Do you miss Ian McFarland on Radio Canada International?
Yeah, me too.
That’s why I’m always pleased to receive off air recordings from Shortwave Radio Audio Archive contributor, Tom Laskowski.
I’ve just posted his latest off-air recording on the archive and thought I’d post it here as well. Tom note:
Here is another one of my many recordings of Shortwave Listener’s Digest from Radio Canada International, this time from January 4, 1982. This program highlights are: Glenn Hauser with his Year in Review for the previous year of 1981; part 1. Larry Magne with a test report for the Panasonic RF-9000 which listed at $US 3800!!!. The program ends with Glenn Hauser’s second part of his review of the previous year’s highlights. Unfortunately the broadcast suffers from some adjacent-channel interference.
Marc is tasked with selling some of the equipment that used to make this site hum. The First Nations group who now own the site are using the revenue from sales to help fund site cleanup and renovation. Mark recently passed along the following note:
We are trying to determine the value of the large quantity of 1940 era engineering blue prints of the station. I hoping your readers will be able to establish their worth.
While rummaging through an old file cabinet in maintenance building (RCI Sackville, New Brunswick), we located about a 100 or so more engineering blue prints (1938-1945), about a dozen black and white photos (RCI reporters interviewing what appears to be world celebrities), and annual engineering reports (1938-1980). Would any of these items be of interest to your readers?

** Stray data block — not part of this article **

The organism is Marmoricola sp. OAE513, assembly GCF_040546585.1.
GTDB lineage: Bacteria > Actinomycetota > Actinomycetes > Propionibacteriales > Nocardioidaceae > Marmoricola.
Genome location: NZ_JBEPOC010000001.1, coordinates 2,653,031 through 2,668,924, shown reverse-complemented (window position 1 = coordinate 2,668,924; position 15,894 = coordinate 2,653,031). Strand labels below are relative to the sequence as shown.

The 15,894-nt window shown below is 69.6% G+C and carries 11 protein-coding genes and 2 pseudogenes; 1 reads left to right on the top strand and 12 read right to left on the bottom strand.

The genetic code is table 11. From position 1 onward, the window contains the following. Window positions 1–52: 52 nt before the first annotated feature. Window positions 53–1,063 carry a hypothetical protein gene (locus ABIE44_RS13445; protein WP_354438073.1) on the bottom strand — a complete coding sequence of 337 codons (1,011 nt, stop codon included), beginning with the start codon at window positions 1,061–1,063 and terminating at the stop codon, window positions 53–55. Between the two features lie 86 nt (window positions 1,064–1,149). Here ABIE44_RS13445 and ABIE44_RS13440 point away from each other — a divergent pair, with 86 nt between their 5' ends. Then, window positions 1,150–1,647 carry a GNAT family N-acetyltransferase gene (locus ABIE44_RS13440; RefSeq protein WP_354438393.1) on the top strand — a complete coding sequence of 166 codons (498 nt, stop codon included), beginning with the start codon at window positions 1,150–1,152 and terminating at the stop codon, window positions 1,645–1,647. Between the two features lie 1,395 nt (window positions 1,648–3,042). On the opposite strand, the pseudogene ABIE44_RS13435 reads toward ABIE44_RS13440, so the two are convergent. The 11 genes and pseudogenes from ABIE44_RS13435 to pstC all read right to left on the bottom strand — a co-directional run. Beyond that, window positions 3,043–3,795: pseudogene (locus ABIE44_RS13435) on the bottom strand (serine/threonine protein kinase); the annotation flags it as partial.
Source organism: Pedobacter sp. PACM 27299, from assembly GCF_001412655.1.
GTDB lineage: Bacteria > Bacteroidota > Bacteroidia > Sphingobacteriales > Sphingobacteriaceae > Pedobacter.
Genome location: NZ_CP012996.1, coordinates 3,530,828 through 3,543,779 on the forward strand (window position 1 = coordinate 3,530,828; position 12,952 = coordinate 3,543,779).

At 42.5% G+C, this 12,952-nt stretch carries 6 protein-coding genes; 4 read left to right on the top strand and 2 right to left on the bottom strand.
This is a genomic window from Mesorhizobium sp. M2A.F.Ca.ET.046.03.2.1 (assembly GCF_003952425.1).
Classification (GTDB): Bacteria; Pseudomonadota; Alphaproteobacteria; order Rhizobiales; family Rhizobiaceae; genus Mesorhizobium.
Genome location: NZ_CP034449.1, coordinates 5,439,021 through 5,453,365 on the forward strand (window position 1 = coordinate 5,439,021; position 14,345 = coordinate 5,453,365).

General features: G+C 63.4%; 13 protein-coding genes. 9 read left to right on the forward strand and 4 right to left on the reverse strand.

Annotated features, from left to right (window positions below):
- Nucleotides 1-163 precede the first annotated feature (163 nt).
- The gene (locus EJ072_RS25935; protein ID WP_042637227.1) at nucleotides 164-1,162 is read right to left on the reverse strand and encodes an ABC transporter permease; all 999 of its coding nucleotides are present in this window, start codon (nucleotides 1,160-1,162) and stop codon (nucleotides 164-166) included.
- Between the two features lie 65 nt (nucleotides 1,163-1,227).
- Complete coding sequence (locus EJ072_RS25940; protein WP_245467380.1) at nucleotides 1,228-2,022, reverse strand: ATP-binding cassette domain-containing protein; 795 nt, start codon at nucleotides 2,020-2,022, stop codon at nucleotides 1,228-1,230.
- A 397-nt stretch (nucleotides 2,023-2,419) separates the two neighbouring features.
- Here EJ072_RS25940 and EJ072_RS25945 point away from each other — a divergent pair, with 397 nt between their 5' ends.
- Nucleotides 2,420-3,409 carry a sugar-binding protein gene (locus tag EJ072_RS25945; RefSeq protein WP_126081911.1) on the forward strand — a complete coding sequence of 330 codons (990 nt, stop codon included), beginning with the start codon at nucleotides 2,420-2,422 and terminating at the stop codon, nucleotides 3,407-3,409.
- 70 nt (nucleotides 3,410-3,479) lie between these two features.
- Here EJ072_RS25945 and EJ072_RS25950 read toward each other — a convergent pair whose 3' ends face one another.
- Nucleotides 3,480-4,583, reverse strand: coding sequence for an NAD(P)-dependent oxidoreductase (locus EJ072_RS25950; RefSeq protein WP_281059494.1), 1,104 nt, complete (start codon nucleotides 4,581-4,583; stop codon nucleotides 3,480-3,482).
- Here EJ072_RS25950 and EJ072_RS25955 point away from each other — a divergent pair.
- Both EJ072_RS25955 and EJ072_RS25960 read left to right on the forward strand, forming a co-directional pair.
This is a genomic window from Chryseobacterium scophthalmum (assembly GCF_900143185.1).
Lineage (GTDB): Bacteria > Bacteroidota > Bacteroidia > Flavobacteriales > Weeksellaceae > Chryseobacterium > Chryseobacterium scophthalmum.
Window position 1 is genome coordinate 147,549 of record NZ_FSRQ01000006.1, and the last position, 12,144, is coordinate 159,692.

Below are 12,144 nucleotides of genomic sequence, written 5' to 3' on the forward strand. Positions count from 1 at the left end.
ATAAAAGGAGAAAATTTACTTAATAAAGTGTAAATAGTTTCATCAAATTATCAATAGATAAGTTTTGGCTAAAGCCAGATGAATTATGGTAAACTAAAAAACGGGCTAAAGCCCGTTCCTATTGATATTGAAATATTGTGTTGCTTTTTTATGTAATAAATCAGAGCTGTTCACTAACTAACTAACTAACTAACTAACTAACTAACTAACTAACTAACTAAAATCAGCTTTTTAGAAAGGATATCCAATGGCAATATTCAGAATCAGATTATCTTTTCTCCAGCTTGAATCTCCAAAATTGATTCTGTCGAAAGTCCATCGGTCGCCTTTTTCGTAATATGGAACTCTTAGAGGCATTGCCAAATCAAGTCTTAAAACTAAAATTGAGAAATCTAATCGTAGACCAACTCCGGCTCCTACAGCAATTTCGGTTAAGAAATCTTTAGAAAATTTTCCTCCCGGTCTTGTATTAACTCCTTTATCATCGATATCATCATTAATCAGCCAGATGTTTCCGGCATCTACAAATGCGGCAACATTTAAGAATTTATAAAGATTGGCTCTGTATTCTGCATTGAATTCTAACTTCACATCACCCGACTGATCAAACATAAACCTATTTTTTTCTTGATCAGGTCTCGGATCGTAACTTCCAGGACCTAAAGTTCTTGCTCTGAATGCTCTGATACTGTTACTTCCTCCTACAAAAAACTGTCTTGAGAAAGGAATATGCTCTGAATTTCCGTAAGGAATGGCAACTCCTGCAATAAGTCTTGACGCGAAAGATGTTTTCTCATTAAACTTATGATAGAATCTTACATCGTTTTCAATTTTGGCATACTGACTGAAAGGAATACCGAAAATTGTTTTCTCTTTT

Post readers: If you are interested in any of these items, Marc can be contacted via the following email address: [email protected] He is open to offers and happy to ship these items internationally.
The massive transmitter is being moved from the former RCI site to the former Dorchester jail
Bill Steele is a collector of odd things. A year ago, for example, he bought the site of the last double hanging in New Brunswick.
His latest purchase is less morbid but also a rare find: a massive 1940 shortwave transmitter that once broadcast Canada’s stories around the world.
The transmitter was installed around the end of the Second World War and used until the 1970s. The Radio Canada International site outside Sackville continued to broadcast, but the 50 kW transmitter, five metres long and 2½ metres wide, was decommissioned and used as a showpiece.
The RCI property was bought in February 2017 by Mi’gmawe’l Tplu’taqnn Inc., which had no use for the non-functioning equipment and put it up for sale.
Steele couldn’t help himself.
“I like weird and unusual stuff,” he said. “That’s why I’m putting it in my jail.”
He bought his jail — now a gym and bed and breakfast — last year as a retirement project. Guests bunk in a decommissioned jail cell.
The jail built in the 19th century was where the Bannister brothers of Berry Mills were hanged for murder in 1936, the last double hanging in the province.
Steele’s enthusiasm for historical objects is infectious even when he talks about the paperwork that comes with his latest purchase.
[…]Steele is hoping anyone with stories about the transmitter will share them with him on his Dorchester jail Facebook page, because, as Steele is the first to admit, this isn’t his area of expertise.
“I’ve never touched a shortwave radio, but look it, I’m going to have the biggest one in Canada.”